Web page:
fascinating coffee effects are on human body, the complexity is...

Last edited on Mon Nov 4th, 2019 12:48 by wrotek



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 Posted: Wed Nov 6th, 2019 10:23

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https://www.amazon.com/Welcome-Dance-Caffeine-Cerebral-Progressive/dp/1412050006/ref=sr_1_3?keywords=caffeine+allergy&qid=1573035780&sr=8-3



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 Posted: Sat Nov 9th, 2019 11:55

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https://www.ncbi.nlm.nih.gov/pubmed/25744394
CGA[chlorogenic acid] inhibits the inflammatory reaction in HSE(Herpes Simplex Virus Encephalitis) via the suppression of TLR2/TLR9-Myd88 signaling pathways.

Macrophage mediated recognition and clearance of Borrelia burgdorferi elicits MyD88-dependent and -independent phagosomal signals that contribute to phagocytosis and inflammation
https://www.biorxiv.org/content/10.1101/593566v1
Lyme disease is a tick-borne illness caused by the spirochete Borrelia burgdorferi (Bb). It is believed that the robust inflammatory response induced by the host’s innate immune system is responsible for the clinical manifestations associated with Bb infection. The macrophage plays a central role in the immune response to many bacterial infections and is thought to play a central role in activation of the innate immune response to Bb. Previous studies have shown that following phagocytosis of spirochetes by macrophages, phagosome maturation results in degradation of Bb and liberation of bacterial lipoproteins and nucleic acids, which are recognized by TLR2 and TLR8, respectively, and elicit MyD88-mediated phagosome signaling cascades. Bone marrow-derived macrophages (BMDMs) from MyD88−/− mice show significantly reduced spirochete uptake and inflammatory cytokine production when incubated with Bb ex vivo. Paradoxically, additional studies revealed that Bb-infected MyD88−/− mice exhibit inflammation in joint and heart tissues. To determine the contribution of MyD88 to macrophage-mediated spirochete clearance, we compared wildtype (WT) and MyD88−/− mice using a murine model of Lyme disease. MyD88−/− mice showed increased Bb burdens in hearts 28 days post infection, while H&E staining and immunohistochemistry showed significantly increased inflammation and greater macrophage infiltrate in the hearts of MyD88−/− mice. This suggests that Bb triggers MyD88-independent inflammatory pathways in macrophages to facilitate cell recruitment to tissues. Upon stimulation with Bb ex vivo, WT and MyD88−/− BMDMs exhibit significant differences in bacteria uptake, suggesting that MyD88 signaling mediates cytoskeleton remodeling and the formation of membrane protrusions to enhance bacteria phagocytosis. A comprehensive transcriptome comparison in Bb-infected WT and MyD88−/− BMDMs identified a large cohort of MyD88-dependent genes that are differentially expressed in response to Bb, including genes involved in actin and cytoskeleton organization (Daam1, Fmnl1). We also identified a cohort of differentially-expressed MyD88-independent chemokines (Cxcl2, Ccl9) known to recruit macrophages. We identified master regulators and generated networks which model potential signaling pathways that mediate both phagocytosis and the inflammatory response. These data provide strong evidence that MyD88-dependent and -independent phagosomal signaling cascades in macrophages play significant roles in the ability of these cells to phagocytose Bb and mediate infection.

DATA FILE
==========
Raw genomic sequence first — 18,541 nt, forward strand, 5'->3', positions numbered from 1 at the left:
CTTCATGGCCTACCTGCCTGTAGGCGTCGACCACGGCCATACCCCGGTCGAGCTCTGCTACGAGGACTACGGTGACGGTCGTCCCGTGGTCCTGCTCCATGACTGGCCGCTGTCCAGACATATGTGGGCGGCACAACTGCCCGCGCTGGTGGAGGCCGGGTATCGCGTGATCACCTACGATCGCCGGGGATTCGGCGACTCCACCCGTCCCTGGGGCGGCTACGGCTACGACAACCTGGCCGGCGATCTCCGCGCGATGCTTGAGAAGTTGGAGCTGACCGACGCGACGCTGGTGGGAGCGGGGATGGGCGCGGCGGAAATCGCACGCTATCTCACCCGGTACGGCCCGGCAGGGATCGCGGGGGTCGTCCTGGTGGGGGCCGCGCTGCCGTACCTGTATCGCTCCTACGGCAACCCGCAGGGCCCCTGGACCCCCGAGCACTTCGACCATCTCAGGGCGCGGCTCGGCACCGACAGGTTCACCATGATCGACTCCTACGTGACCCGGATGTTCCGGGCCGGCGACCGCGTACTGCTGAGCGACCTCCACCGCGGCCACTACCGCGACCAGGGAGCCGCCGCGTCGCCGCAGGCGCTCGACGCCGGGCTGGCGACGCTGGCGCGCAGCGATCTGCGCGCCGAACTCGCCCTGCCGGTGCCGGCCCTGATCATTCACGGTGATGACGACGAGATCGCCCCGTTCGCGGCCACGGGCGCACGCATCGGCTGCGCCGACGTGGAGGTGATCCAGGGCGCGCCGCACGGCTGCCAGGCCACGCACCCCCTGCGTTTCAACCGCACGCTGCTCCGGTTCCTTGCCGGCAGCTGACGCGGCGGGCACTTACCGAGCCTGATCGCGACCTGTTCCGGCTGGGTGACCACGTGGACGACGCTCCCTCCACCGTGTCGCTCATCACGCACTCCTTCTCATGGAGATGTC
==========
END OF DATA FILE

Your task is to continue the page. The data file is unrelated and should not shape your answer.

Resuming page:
Last edited on Sun Nov 10th, 2019 12:03 by Dmitry